In advance of Election Day Nov. 7, Dexter Auction has produced in-depth nonpartisan voter guides, featuring exclusive one-on-one interviews with all the candidates for the Charlottesville School Board and Charlottesville City Council. In advance of the election, we will also feature their responses to important questions about their qualifications, priorities, and key quality of life issues so that our citizens can compare candidates’ answers and make an informed choice.

Dexter Auction’s 2017 Election Center website also features candidates in Albemarle County and links to the full written transcript and audio of these interviews.

All the following passages are verbatim excerpts from our interviews.


What would you change about teacher compensation and performance measurements if elected?

Lisa Larson-Torres

Teacher compensation — more money — bottom line. But I realize that’s just a piece to the overall budget, but there’s no doubt in my mind as an observer and listener to board meetings [that there is a] desire to compensate our teachers well to support them, whether it be professional development or whatever types of supports they need. If I had a magic wand and could just increase their salaries across the board I’d definitely do it and I think most of board members would agree, if not all of them, to do that.

As far as performance measurements, I do believe there needs to be some type of accountability. I don’t know that there is a perfect way to do that. I think we have some incredibly talented teachers and educators in our system. I feel like through the years there have been an awful lot of unfunded mandates which I know has to affect what they’re able to do in a classroom setting. A lot of my best friends are teachers so I see what they do in the classroom and an after hours and all summer long, so I think we need to let them do their magic. But again as far as accountability, I feel like there’s enough assessments that that go on and enough scores that are looked at as far as whether teachers are doing well, or for a certain classroom, and I think that’s not just related to Standards of Learning types of scores but there’s enough going on throughout the year and the administration they watch and they know who is struggling, so support to our teachers, we need to retain them.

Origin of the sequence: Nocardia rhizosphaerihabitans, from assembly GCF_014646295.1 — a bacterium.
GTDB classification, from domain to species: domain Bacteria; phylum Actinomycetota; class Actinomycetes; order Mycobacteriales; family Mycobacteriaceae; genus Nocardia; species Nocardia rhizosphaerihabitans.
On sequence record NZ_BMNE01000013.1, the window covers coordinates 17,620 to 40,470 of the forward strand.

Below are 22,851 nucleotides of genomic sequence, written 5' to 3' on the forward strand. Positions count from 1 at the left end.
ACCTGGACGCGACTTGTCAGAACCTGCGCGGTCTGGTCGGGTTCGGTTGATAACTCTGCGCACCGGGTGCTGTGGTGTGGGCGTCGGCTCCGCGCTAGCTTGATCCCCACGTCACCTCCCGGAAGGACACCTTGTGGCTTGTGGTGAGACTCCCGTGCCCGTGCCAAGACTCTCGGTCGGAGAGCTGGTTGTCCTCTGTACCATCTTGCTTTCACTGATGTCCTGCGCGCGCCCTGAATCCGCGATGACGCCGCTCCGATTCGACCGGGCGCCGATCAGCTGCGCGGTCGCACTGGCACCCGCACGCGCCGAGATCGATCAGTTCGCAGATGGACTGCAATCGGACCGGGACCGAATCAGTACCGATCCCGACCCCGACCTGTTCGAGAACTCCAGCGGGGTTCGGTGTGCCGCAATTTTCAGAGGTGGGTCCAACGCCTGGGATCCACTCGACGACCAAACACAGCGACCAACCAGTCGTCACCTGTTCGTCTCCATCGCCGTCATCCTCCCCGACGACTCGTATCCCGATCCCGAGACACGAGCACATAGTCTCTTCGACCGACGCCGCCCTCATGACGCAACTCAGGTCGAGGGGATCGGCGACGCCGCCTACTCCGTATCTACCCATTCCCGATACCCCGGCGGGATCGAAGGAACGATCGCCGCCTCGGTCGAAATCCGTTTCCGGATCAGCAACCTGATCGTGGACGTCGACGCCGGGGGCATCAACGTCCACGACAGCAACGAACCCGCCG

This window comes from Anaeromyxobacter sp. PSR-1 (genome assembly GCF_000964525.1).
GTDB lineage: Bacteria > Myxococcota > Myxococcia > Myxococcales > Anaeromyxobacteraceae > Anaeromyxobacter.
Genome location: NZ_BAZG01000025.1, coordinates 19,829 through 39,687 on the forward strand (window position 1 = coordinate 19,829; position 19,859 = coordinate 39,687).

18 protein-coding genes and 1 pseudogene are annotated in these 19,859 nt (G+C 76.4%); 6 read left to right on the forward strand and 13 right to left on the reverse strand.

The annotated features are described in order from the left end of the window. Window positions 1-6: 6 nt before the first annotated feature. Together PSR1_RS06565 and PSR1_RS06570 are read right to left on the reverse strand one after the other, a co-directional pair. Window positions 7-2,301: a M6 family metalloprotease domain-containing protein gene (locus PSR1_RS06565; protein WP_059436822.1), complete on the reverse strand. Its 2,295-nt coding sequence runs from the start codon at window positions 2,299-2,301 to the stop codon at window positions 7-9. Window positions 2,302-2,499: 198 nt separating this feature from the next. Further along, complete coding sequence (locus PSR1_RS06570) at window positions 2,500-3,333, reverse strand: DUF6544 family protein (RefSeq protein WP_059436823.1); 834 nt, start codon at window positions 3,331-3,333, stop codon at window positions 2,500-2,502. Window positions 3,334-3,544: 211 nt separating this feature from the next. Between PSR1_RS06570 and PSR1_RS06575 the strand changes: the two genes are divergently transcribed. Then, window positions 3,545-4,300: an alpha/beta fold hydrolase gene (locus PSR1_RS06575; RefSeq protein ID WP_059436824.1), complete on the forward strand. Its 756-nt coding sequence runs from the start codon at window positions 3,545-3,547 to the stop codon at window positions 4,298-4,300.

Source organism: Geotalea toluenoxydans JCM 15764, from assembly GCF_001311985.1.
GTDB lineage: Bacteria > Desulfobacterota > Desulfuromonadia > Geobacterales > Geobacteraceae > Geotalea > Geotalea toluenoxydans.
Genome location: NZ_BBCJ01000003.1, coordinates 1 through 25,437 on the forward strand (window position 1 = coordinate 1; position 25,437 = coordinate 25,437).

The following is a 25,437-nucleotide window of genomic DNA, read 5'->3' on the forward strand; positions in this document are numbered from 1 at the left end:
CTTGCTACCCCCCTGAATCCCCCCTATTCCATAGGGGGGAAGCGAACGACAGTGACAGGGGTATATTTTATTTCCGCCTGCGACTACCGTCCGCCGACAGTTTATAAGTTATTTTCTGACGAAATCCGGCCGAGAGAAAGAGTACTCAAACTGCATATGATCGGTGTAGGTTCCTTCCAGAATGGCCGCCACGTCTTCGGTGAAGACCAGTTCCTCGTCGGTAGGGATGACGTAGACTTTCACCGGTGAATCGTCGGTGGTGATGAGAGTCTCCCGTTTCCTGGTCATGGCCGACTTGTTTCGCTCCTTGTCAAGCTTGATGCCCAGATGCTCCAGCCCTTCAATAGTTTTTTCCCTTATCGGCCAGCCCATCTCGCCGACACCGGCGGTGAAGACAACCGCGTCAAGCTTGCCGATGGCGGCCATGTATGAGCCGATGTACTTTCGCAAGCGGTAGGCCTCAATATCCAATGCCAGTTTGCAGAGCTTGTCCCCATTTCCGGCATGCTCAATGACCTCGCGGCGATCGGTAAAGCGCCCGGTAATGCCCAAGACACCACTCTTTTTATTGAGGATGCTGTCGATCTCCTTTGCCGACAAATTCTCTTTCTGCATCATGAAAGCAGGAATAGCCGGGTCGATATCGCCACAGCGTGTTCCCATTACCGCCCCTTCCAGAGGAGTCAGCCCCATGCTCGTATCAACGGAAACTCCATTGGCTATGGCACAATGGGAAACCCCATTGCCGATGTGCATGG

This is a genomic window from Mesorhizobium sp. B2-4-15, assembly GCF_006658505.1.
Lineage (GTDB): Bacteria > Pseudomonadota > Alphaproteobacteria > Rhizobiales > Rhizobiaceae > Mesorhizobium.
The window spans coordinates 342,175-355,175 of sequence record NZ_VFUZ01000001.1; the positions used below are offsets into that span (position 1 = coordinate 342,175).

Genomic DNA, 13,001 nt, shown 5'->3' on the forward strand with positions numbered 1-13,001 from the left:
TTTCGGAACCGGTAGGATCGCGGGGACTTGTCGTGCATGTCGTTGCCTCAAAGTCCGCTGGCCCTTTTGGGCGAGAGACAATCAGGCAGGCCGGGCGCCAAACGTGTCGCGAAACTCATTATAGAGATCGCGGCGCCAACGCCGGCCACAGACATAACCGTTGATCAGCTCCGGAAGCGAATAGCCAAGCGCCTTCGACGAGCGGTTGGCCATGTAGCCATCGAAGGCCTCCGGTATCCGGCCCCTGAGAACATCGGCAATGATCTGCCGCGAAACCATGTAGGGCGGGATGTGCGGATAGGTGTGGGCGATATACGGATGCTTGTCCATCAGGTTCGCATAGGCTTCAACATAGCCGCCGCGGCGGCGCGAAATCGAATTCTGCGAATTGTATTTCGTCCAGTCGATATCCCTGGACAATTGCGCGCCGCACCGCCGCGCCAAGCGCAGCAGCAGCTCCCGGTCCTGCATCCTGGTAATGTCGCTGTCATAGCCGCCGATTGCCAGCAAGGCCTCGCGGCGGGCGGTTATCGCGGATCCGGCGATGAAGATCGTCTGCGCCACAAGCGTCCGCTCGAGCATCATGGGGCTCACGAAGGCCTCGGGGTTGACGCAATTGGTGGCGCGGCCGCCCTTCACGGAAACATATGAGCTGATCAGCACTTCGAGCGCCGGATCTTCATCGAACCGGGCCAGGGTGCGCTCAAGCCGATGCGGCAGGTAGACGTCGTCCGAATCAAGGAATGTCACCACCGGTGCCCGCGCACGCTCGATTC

Leah Puryear

Teachers in my mind are very special. They have to be the most committed individuals ever. They do not get combat pay — but the work that they do is not combative, but is extremely, extremely important. They are responsible for shaping the minds and lives of our future leaders and they are on the forefront every day. Money is important. Monetary compensation is extremely important and I think one of the things that we often lose sight of is people at a certain point want to earn more money and they see the route to earning more money in moving up in administration. But everyone that’s an excellent teacher is not an [excellent] administrator.